Native Peoples of North America
Introduction to Archaeology
Native Peoples of California
Magic, Witchcraft, Ritual, Myth and Religion
Anthropology of Sex, Gender and Sexuality
Small Group Communication
Communication Foundations
Performance of Diverse Literatures
Intercultural Communication
Interpersonal Communication
Mass Communication: Media and Society
Introduction to Ethnic Studies
Dialogues in American Culture
Human Development Through the Lifespan
Child, Family, and Community
Child Growth and Development
Teaching in a Diverse Society
Principles of Nutrition
General Principles of Psychology
Social Psychology
Developmental Psychology
Research Methods in Psychology
Psychology of Adjustment
Psychology of Death and Dying
Psychology of Intimate Relationships and Family (also HDEV 0021)
Psychology of Women
Human Sexuality
Alcohol, Drugs and Society
Psychology and Film
Cultural Psychology
Introduction to Sociology
Social Problems
Race, Ethnicity and Inequality (Also ETHN 0003)
The Family (also HDEV 0022)
Sociology of Women's Health
Introduction to Crime, Deviance, and Social Control
Introduction to Sociology of Sport
Sociology of Gender
Introduction to Hip Hop and Social Justice (Also ETHN 0047)
Introduction to Social Justice
Select 9 units from the following Social Sciences:9
Introduction to Administration of Justice
Food, Society and the Environment
Introduction to Agricultural Business and Economics
Law and Society
Principles of Macroeconomics
Principles of Microeconomics
Introduction to Environmental Sciences and Sustainability
Introduction to African American Studies
Immigrants and Refugees in America: The European Experience
Native American Cultures and the Impact of Federal Policy
Ethnic Images in Film
Introduction to Native American Studies
Cultural Geography
Geography of California
World Regional Geography
Western Civilization to 1715
Western Civilization since 1715
History of the United States to 1877
History of the United States since 1865
The African American Experience in American History to 1877 (Also ETHN 0018A)
The African American Experience in American History since 1877 (Also ETHN 0018B)
History of Traditional East Asia
History of Modern East Asia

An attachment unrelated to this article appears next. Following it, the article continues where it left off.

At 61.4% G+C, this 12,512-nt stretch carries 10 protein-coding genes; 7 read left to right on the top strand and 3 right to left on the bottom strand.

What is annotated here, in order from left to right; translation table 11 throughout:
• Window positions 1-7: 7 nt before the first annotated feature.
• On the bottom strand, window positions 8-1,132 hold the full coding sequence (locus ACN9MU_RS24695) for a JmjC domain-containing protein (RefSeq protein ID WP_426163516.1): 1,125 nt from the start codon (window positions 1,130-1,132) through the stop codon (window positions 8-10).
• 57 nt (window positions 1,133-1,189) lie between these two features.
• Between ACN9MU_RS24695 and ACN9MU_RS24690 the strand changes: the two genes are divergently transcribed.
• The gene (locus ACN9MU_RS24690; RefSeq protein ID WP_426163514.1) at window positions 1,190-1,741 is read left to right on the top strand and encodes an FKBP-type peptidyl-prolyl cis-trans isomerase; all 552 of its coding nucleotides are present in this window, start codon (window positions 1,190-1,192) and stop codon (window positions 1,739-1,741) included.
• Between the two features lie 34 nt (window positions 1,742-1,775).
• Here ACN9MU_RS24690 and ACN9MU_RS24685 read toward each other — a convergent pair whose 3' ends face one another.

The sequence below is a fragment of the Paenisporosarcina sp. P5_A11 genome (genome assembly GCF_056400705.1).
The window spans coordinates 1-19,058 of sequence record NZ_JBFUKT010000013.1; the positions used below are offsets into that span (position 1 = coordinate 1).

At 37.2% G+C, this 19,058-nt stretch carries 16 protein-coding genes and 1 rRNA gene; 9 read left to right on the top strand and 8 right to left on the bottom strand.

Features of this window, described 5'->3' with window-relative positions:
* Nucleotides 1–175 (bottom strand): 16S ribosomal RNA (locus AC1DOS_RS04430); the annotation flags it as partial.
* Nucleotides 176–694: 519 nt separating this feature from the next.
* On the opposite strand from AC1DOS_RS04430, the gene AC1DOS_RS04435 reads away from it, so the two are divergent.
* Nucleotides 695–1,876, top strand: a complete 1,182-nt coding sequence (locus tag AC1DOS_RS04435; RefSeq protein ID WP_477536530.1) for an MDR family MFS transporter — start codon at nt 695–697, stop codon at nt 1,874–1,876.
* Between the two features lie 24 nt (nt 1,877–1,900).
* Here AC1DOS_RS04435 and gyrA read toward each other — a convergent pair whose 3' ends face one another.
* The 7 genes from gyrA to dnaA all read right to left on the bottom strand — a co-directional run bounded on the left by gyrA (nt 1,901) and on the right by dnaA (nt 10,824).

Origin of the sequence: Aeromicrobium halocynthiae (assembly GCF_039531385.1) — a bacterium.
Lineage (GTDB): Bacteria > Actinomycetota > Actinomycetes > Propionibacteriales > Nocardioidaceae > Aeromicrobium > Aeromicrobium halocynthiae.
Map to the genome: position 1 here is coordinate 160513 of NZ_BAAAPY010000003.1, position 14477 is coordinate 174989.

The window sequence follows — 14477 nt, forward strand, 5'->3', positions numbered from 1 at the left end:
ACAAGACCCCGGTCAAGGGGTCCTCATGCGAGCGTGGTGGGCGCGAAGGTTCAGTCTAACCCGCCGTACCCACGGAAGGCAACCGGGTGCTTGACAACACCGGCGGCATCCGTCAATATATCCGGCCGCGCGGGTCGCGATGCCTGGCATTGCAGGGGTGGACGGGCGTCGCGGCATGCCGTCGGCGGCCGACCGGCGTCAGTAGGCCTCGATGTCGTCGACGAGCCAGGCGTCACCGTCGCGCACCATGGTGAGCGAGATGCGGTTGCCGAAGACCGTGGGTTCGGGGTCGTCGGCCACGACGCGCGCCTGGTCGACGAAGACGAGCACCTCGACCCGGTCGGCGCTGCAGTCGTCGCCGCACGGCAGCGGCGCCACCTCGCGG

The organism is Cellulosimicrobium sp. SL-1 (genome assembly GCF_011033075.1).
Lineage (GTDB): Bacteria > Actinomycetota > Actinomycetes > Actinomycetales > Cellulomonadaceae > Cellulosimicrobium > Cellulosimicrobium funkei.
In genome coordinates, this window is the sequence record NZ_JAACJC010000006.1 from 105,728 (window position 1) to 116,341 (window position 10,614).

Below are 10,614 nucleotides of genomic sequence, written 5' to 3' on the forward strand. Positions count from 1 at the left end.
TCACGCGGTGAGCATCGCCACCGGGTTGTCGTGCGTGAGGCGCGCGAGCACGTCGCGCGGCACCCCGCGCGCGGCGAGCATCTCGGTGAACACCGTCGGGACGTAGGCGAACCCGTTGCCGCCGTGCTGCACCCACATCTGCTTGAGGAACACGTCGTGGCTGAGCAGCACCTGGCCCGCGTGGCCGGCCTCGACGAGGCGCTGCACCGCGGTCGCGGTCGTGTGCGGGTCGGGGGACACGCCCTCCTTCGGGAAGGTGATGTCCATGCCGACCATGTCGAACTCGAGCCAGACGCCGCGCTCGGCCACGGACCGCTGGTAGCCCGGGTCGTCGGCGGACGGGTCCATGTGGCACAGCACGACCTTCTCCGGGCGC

California History
Contemporary United States History
American Military History
Chicano/Mexican American History (Also ETHN 0023)
Russian History - 10th Century to Present
Native American History (Also ETHN 0025)
Women in American History
World History to 1500
World History since 1500
Introduction to LGBT Studies/Queer Theory (also WMST 2)
American Government
Comparative Government
International Relations
Russian and East European Political Systems
California Politics and Government
Politics of the Developing World
American Foreign Policy
Politics of the Middle East
Terrorism
Introduction to Political Theory
Women and Politics in a Global Society
Introduction to Women's Studies
Total Units18

ETHN 0003. Race, Ethnicity and Inequality

Units: 3
Also known as SOC 3
Hours: 54 lecture
Examines the historical and contemporary impacts of the social constructs of race and ethnicity in the United States. Closely analyzes racial and ethnic inequalities within social institutions such as politics, economics, education, housing, health and medicine, and criminal justice. Explores anti-racist movements, strategies, and practices to eliminate racial and ethnic inequality. (CSU, UC)

ETHN 0011. Introduction to Ethnic Studies

Units: 3
Formerly known as SSCI 10
Hours: 54 lecture
Introduction to the diverse cultural, social, economic, historical, and political issues relating to the past and present experiences and life circumstances of Asian Americans, Latinx Americans, Black Americans, and Native Americans, along with other racial and ethnic groups. From a socio-historical perspective, the intersections of race and ethnicity with class, gender, sexuality, religion, spirituality, national origin, immigration status, ability, and age will be explored. (CSU, UC)

ETHN 0013. Dialogues in American Culture

Units: 3
Formerly known as SSCI 13
Hours: 54 lecture
Introduces students to a variety of contemporary topics through guest lectures and discussions. Explores the rich diversity of people, cultures, and opportunities within America, emphasizing theoretical and practical understanding of diversity. Employing a wide range of interdisciplinary social and behavioral science perspectives. The lecture-discussions and films explore topics including ethnicity, aging, (dis) ability, social class, gender, sexual orientation, religion, race, identity, politics and science. (CSU, UC)

ETHN 0018A. The African American Experience in American History to 1877

Units: 3
Also known as HIST 18A
Advisory: Eligibility for ENGL 1A
Hours: 54 lecture
History of African Americans from the pre-European West African city state kingdoms to the end of Reconstruction; major events in America's development emphasizing the role of people of African descent in the political, social and economic life of the United States; the institution of slavery; free blacks in the North and the abolitionist movement. (CSU, UC)

ETHN 0018B. The African American Experience in American History since 1877

Units: 3
Also known as HIST 18B
Advisory: Eligibility for ENGL 1A
Hours: 54 lecture
History of African Americans in the United States since the Civil War; major events in America's development emphasizing the role of people of African descent in the political, social and economic life of the United States; Reconstruction; Jim Crow era; Booker T. Washington and W.E.B. DuBois; the Civil Rights Movement; and African Americans in the Reagan-Bush and Clinton eras. (CSU, UC)